Li–Fraumeni syndrome

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Li–Fraumeni syndrome
Classification and external resources
ICD-9 758.3
OMIM 151623
DiseasesDB 7450
eMedicine ped/1305
MeSH D016864

Li–Fraumeni syndrome is an extremely rare autosomal dominant hereditary disorder. Named after Frederick Pei Li and Joseph F. Fraumeni, Jr., the American physicians who first recognized and described the syndrome,[1] Li–Fraumeni syndrome greatly increases susceptibility to cancer. This syndrome is also known as the Sarcoma, breast, leukaemia and adrenal gland (SBLA) syndrome.

The syndrome is linked to germline mutations of the TP53 tumor suppressor gene,[2] which normally helps control cell growth. The mutations can be inherited or can arise de novo early in embryogenesis or in one of the parent's germ cells.

The TP53 gene is responsible for initiating DNA repair mechanisms and/or apoptosis upon detection of DNA damage. P53 is a dominant negative mutation, so the mutant protein can inactivate the normal protein, meaning the mutant protein is dominant. Because of this, Li–Fraumeni syndrome, with one of the two p53 copies already mutated, predisposes a person to cancer development. Persons with Li–Fraumeni syndrome have an approximately 25-fold increased risk of developing a malignant tumor by age 50 than the population average, and are at risk for a wide range of malignancies, with particularly high occurrences of breast cancer, brain tumors, acute leukemia, soft tissue sarcomas, bone sarcomas, and adrenal cortical carcinoma.[3]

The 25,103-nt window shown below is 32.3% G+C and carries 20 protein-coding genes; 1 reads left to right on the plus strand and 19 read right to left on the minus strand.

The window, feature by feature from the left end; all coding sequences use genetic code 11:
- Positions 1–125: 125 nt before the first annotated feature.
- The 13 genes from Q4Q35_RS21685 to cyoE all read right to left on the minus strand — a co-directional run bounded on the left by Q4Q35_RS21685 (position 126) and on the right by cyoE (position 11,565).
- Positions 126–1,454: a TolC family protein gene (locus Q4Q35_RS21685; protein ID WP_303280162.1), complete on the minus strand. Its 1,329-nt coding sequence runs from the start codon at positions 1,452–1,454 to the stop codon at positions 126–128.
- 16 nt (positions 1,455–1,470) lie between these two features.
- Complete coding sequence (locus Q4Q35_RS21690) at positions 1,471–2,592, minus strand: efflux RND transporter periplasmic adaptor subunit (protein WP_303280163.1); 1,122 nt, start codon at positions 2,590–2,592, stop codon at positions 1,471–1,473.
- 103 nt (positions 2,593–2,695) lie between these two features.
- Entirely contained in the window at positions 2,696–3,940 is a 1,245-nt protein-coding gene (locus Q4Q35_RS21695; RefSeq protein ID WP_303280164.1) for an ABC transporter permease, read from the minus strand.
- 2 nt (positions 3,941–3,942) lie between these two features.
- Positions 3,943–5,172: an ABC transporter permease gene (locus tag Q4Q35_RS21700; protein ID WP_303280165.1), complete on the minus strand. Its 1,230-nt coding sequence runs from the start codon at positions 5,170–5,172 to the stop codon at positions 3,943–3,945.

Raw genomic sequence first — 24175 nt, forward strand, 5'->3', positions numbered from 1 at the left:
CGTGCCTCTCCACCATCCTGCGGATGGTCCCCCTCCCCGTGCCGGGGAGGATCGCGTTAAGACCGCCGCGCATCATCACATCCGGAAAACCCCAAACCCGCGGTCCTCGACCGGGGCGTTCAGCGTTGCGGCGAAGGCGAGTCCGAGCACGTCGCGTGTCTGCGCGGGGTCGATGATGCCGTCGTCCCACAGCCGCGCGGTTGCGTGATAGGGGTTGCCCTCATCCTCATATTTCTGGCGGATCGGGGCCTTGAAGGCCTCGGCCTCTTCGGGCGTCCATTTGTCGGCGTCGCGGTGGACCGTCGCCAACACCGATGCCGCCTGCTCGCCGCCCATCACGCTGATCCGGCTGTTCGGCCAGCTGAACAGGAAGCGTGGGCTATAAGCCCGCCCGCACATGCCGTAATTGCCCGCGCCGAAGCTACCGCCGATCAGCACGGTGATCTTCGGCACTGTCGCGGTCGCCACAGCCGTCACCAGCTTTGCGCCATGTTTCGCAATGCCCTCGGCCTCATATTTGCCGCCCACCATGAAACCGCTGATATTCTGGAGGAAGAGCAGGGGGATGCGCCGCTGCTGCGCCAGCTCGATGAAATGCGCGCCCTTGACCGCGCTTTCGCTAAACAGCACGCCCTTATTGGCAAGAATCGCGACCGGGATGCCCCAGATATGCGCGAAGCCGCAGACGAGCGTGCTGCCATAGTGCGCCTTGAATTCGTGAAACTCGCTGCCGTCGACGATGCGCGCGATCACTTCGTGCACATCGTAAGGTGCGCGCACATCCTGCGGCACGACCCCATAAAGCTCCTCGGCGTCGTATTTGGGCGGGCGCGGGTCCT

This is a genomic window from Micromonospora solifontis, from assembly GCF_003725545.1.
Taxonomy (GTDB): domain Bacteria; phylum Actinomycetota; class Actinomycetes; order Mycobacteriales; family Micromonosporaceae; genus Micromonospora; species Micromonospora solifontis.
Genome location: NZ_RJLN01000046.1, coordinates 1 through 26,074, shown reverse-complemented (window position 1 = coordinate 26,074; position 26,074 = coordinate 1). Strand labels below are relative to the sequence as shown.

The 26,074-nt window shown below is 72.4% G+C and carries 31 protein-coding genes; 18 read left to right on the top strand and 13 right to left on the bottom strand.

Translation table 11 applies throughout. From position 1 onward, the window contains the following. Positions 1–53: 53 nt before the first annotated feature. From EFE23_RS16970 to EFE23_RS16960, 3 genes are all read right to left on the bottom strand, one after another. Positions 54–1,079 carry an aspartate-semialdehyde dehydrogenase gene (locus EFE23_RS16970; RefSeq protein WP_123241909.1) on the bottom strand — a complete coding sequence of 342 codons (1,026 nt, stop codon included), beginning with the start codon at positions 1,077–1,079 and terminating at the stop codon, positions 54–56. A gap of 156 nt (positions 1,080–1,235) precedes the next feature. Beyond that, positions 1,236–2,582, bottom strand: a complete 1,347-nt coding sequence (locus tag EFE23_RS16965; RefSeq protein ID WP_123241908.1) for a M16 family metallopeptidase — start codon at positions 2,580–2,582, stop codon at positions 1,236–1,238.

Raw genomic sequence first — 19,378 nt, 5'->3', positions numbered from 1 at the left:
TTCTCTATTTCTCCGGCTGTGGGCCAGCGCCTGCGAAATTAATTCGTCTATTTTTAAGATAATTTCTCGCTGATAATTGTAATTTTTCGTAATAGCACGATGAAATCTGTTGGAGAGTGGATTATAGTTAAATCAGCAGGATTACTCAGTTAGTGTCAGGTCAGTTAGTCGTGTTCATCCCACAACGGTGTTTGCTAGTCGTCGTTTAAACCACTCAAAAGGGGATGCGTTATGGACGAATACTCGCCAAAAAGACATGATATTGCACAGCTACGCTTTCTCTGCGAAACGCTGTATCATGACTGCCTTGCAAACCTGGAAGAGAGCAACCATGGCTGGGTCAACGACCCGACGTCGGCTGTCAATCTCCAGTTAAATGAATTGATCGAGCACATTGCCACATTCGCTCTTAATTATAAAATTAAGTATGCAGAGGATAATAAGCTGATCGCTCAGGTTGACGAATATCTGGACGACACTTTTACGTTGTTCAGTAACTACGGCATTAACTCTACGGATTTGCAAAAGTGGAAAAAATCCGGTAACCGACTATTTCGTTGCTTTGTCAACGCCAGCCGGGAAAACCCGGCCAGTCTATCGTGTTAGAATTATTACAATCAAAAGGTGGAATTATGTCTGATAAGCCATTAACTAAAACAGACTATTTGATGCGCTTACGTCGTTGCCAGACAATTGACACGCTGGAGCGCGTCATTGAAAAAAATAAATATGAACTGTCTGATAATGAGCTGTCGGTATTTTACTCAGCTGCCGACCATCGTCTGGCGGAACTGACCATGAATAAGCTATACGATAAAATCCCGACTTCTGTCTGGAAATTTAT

Characteristics[edit]

Li–Fraumeni syndrome is characterised by:

  • several kinds of cancer are involved;
  • cancer often appears at a young age; and,
  • cancer often appears several times throughout the life of an affected person.

Epidemiology[edit]

This syndrome is considered rare with ~400 individuals from 64 families reported in the literature.[citation needed] Its true incidence is unknown.

The frequency of new (de novo) TP53 mutations is estimated to be at least 7% and may be as high as 20%.[4]

Pathology[edit]

  • LFS1: The TP53 (tumor suppressor gene p53) normally assists in the control of cell division and growth through action on the normal cell cycle. TP53 assists in repair or destruction of "bad" DNA before it can enter the normal cell cycle, thus preventing abnormal and/or cancerous growth of cells. Mutations of TP53 prevent this normal function and allow damaged cells to divide and grow in an uncontrolled, unchecked manner forming tumors (cancers). TP53 mutations have been primarily implicated in Li–Fraumeni. There are 11 exons in the gene. 70% of cases have mutations in exons 5-8. An additional 25% have mutations in either exon 4 or 9. 75% of the mutations reported at missense mutations resulting in premature stop codons and a truncated protein.
  • LFS2: A variant of Li–Fraumeni does not have a mutation in TP53 but instead has mutation of the CHEK2 (or CHK2) gene. CHK2 is also a tumor suppressor gene. CHK2 regulates the action of p53. CHK2 is activated by ATM which detects DNA damage, and in this way DNA damage information can be conveyed to p53 to indirectly arrest the cell cycle at that point for DNA repair to be able to take place or to cause apoptosis (programmed cell death).